If Jamison twists and turns her way around articulation, her essays do the same. They often take us as readers, and Jamison as a writer, to unexpected places. Surprise is one of the animating elements of writing for Jamison; she doesn’t know where she will end up when she starts to write. The Real Smoke began life as an essay about how the architecture of the Las Vegas Strip reflects collective desire but shifted when she had a promising-turned-lacklustre romance with a man in Las Vegas and again changed shape after she met her husband. An exploration of unbounded illusion turned into a tale of “inhabiting ordinary days”.
Jamison married American writer Charles Bock, author of the novel Beautiful Children, after meeting him in a Manhattan writing space where they both worked and he asked her to translate her tattoo. They eloped to Las Vegas, and married at the Little White Chapel. Jamison became stepmother to Bock’s daughter, Lily, and later gave birth to another daughter, Ione Bird.
In her 2018 book, The Recovering, Jamison wrote about her battle with drinking and the cultural history of alcoholism, including its literary representation and mythologies about the link between creativity and addiction. She joined the 12-step program and has been sober since 2010. Jamison continues to be drawn to how stories of wellness are told, in uncovering the complexities of states of intimacy, joy and happiness.
I do have a kind of compulsive need to question the way the story is being told as I’m telling it.
“When you turn away from high drama or intense self-destruction as having a kind of monopoly on profundity or meaning or intensity, it’s almost like you clear some of these big shadows and make room for a heightened attention to all the things that comprise ‘unremarkable’ ordinary experience, like what it means to wake up and care for your child and teach a class full of students, and to try to connect with your partner at the end of the day,” Jamison says.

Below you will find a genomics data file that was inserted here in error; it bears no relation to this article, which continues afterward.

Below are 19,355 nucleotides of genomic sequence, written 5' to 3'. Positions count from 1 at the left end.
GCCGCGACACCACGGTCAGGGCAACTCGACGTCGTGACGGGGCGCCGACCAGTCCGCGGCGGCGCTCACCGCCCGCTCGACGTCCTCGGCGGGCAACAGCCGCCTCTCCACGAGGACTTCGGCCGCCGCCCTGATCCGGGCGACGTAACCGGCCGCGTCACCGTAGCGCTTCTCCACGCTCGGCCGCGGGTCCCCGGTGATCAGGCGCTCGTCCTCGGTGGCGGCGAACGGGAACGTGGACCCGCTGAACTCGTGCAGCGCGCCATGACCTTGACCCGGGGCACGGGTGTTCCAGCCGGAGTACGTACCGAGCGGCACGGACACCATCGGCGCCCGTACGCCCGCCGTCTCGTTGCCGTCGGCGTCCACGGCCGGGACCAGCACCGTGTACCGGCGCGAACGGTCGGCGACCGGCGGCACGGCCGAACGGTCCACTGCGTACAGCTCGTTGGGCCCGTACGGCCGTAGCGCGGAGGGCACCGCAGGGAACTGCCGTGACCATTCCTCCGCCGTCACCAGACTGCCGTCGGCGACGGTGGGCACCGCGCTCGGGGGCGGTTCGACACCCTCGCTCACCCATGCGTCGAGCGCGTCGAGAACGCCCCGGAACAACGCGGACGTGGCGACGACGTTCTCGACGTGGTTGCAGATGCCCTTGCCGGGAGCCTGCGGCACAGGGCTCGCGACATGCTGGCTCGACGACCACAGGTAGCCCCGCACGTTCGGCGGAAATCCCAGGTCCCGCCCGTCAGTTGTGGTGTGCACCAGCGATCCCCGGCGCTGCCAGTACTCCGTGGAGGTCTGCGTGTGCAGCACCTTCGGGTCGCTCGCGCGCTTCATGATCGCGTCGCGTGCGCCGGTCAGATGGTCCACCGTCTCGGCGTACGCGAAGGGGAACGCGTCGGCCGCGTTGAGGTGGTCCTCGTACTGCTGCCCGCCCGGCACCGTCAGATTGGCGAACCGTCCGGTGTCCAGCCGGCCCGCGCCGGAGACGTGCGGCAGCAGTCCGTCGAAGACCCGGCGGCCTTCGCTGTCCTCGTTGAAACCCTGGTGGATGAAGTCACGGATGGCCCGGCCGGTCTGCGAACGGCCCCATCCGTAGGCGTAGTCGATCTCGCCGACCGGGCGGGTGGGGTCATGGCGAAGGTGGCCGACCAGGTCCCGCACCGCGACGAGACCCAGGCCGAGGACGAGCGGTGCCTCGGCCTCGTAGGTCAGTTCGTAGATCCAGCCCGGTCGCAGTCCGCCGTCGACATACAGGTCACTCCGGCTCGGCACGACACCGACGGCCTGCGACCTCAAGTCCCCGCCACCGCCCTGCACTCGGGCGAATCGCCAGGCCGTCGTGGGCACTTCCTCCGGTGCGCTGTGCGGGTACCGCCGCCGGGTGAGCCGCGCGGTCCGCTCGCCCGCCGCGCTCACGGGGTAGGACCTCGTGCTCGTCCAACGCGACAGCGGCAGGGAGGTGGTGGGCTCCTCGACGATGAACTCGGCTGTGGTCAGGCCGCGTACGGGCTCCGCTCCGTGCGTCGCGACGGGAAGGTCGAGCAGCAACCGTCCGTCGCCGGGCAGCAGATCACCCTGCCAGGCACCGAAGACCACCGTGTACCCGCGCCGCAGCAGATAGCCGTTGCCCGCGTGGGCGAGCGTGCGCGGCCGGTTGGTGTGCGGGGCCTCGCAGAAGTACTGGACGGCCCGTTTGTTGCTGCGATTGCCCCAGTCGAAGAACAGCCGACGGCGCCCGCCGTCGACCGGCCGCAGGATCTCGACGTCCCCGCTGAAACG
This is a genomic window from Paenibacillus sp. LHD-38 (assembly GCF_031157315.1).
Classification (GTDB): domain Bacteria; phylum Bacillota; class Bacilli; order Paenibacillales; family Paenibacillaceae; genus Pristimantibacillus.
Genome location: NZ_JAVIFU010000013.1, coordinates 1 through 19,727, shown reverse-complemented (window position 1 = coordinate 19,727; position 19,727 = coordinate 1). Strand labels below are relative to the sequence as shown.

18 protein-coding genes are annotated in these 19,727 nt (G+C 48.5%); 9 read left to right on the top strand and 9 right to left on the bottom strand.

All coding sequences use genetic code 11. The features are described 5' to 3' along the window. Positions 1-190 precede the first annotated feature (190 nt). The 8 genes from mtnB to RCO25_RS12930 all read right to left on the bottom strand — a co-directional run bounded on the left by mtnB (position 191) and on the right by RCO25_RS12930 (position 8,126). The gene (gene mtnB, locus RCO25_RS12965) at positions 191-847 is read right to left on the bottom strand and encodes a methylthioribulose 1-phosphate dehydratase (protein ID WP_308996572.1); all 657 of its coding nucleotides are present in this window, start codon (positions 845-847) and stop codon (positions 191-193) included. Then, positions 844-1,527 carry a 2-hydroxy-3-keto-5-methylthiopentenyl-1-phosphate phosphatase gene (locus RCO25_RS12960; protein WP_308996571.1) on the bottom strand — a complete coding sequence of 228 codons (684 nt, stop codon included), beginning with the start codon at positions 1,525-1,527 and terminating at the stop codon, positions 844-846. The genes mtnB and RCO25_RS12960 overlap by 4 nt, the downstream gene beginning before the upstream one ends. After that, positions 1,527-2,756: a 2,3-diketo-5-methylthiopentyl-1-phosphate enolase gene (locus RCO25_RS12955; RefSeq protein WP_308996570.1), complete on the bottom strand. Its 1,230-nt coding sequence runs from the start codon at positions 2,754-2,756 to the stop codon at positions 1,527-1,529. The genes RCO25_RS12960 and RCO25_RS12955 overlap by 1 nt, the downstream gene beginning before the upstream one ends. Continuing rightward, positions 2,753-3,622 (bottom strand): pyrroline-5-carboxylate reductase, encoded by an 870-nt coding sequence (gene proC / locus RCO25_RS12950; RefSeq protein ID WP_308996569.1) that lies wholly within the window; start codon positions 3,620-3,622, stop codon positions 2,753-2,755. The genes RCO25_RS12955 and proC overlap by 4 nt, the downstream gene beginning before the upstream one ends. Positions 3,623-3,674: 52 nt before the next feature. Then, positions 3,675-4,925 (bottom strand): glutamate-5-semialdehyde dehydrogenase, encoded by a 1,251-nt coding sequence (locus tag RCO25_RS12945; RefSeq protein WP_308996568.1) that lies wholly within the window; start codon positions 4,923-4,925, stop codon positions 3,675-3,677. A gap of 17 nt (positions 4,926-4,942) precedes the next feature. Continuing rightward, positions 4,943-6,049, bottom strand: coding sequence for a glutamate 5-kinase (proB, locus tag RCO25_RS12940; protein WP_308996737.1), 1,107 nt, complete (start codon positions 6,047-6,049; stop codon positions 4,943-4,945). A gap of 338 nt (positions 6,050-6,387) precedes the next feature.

“All of these things that aren’t the stuff of headline news or even essayistic headlines, but where there’s all sorts of fascinating interpersonal dynamics playing out, even in those quiet moments.”
In the collection’s final essay, The Quickening, Jamison weaves together an account of the eating disorder she experienced when she was younger and the pregnancy and birth of her daughter, now two years old.
“If the work of starvation had been as small and airless as a closet, then the work of birth was as wide as the sky. It expanded with all the unknowns of a life that would happen in the body that my body had made possible,” she writes.
Motherhood is a subject Jamison finds compelling, drawn to the tension between the profundity of being a mother, and the every-day, unliterary grind of having a child. She’s still searching for the contradictions, just of a new personal frontier.
“I haven’t written very much about motherhood yet, but I’m really interested in writing about it. It feels like the kind of next big challenge to me in a compelling way,” she says.
There’s also a second novel in the works; her debut, The Gin Closet, was published nearly a decade ago.
And a second tattoo? Jamison says travel writer Paul Theroux once told her about a philosophy of tattooing where the body is supposed to be in balance; a tattoo on the forearm stabilised by one on the ankle. She likes the idea of that balance. The other plan involves integrating a tattoo with the c-section scar from her daughter’s birth. Does it worry her that she might not always feel the same way about a tattoo?
“If there were such a thing as knowing always how you would feel about a statement or image, then you wouldn’t be sort of leaping in that way … kind of like a leaping without total surety. And I like that. I like that energy in it.”
But, Jamison laughs, “I could revise this very sentiment 10 years from now”.
Make it Scream, Make it Burn is published by Granta at $32.99.
Melanie Kembrey is Spectrum Deputy Editor at the Sydney Morning Herald